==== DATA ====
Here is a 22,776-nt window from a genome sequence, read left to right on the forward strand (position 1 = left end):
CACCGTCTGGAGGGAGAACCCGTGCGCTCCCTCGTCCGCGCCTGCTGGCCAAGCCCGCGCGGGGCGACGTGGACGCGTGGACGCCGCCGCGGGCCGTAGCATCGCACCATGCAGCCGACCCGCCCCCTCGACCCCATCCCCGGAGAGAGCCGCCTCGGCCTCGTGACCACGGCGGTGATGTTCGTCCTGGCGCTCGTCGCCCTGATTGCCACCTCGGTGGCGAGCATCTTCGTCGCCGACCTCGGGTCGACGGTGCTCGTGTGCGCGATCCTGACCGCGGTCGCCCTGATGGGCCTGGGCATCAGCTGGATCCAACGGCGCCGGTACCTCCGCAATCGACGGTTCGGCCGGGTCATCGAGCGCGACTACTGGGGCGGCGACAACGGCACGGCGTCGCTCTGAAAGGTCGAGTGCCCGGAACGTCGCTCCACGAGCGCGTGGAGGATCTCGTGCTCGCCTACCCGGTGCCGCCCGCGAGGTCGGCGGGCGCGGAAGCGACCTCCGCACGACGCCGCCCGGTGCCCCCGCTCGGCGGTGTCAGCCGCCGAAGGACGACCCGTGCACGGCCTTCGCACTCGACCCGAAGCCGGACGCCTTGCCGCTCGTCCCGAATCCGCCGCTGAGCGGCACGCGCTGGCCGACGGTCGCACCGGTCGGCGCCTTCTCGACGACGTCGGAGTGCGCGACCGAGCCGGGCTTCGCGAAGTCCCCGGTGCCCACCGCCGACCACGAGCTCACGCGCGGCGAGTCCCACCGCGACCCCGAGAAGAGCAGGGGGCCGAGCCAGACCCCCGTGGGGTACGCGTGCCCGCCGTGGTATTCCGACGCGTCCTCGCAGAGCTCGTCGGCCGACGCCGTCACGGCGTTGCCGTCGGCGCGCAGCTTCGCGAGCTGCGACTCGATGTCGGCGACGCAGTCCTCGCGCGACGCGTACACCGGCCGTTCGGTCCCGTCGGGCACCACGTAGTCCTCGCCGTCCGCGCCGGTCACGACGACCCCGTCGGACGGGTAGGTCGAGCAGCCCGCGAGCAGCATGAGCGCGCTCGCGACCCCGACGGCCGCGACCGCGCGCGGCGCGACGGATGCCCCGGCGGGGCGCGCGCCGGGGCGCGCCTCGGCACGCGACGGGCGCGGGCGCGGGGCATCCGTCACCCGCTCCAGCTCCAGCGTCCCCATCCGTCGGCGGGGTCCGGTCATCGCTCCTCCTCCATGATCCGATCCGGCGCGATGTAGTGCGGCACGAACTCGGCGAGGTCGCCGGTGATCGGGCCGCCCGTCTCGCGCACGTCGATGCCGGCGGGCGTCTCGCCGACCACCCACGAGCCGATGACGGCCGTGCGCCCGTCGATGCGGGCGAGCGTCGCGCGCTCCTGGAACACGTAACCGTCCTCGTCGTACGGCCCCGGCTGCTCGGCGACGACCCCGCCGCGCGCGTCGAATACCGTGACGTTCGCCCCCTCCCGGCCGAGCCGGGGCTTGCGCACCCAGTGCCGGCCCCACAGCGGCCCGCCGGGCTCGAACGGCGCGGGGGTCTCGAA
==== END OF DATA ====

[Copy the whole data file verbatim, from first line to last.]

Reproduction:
Here is a 22,776-nt window from a genome sequence, read left to right on the forward strand (position 1 = left end):
CACCGTCTGGAGGGAGAACCCGTGCGCTCCCTCGTCCGCGCCTGCTGGCCAAGCCCGCGCGGGGCGACGTGGACGCGTGGACGCCGCCGCGGGCCGTAGCATCGCACCATGCAGCCGACCCGCCCCCTCGACCCCATCCCCGGAGAGAGCCGCCTCGGCCTCGTGACCACGGCGGTGATGTTCGTCCTGGCGCTCGTCGCCCTGATTGCCACCTCGGTGGCGAGCATCTTCGTCGCCGACCTCGGGTCGACGGTGCTCGTGTGCGCGATCCTGACCGCGGTCGCCCTGATGGGCCTGGGCATCAGCTGGATCCAACGGCGCCGGTACCTCCGCAATCGACGGTTCGGCCGGGTCATCGAGCGCGACTACTGGGGCGGCGACAACGGCACGGCGTCGCTCTGAAAGGTCGAGTGCCCGGAACGTCGCTCCACGAGCGCGTGGAGGATCTCGTGCTCGCCTACCCGGTGCCGCCCGCGAGGTCGGCGGGCGCGGAAGCGACCTCCGCACGACGCCGCCCGGTGCCCCCGCTCGGCGGTGTCAGCCGCCGAAGGACGACCCGTGCACGGCCTTCGCACTCGACCCGAAGCCGGACGCCTTGCCGCTCGTCCCGAATCCGCCGCTGAGCGGCACGCGCTGGCCGACGGTCGCACCGGTCGGCGCCTTCTCGACGACGTCGGAGTGCGCGACCGAGCCGGGCTTCGCGAAGTCCCCGGTGCCCACCGCCGACCACGAGCTCACGCGCGGCGAGTCCCACCGCGACCCCGAGAAGAGCAGGGGGCCGAGCCAGACCCCCGTGGGGTACGCGTGCCCGCCGTGGTATTCCGACGCGTCCTCGCAGAGCTCGTCGGCCGACGCCGTCACGGCGTTGCCGTCGGCGCGCAGCTTCGCGAGCTGCGACTCGATGTCGGCGACGCAGTCCTCGCGCGACGCGTACACCGGCCGTTCGGTCCCGTCGGGCACCACGTAGTCCTCGCCGTCCGCGCCGGTCACGACGACCCCGTCGGACGGGTAGGTCGAGCAGCCCGCGAGCAGCATGAGCGCGCTCGCGACCCCGACGGCCGCGACCGCGCGCGGCGCGACGGATGCCCCGGCGGGGCGCGCGCCGGGGCGCGCCTCGGCACGCGACGGGCGCGGGCGCGGGGCATCCGTCACCCGCTCCAGCTCCAGCGTCCCCATCCGTCGGCGGGGTCCGGTCATCGCTCCTCCTCCATGATCCGATCCGGCGCGATGTAGTGCGGCACGAACTCGGCGAGGTCGCCGGTGATCGGGCCGCCCGTCTCGCGCACGTCGATGCCGGCGGGCGTCTCGCCGACCACCCACGAGCCGATGACGGCCGTGCGCCCGTCGATGCGGGCGAGCGTCGCGCGCTCCTGGAACACGTAACCGTCCTCGTCGTACGGCCCCGGCTGCTCGGCGACGACCCCGCCGCGCGCGTCGAATACCGTGACGTTCGCCCCCTCCCGGCCGAGCCGGGGCTTGCGCACCCAGTGCCGGCCCCACAGCGGCCCGCCGGGCTCGAACGGCGCGGGGGTCTCGAA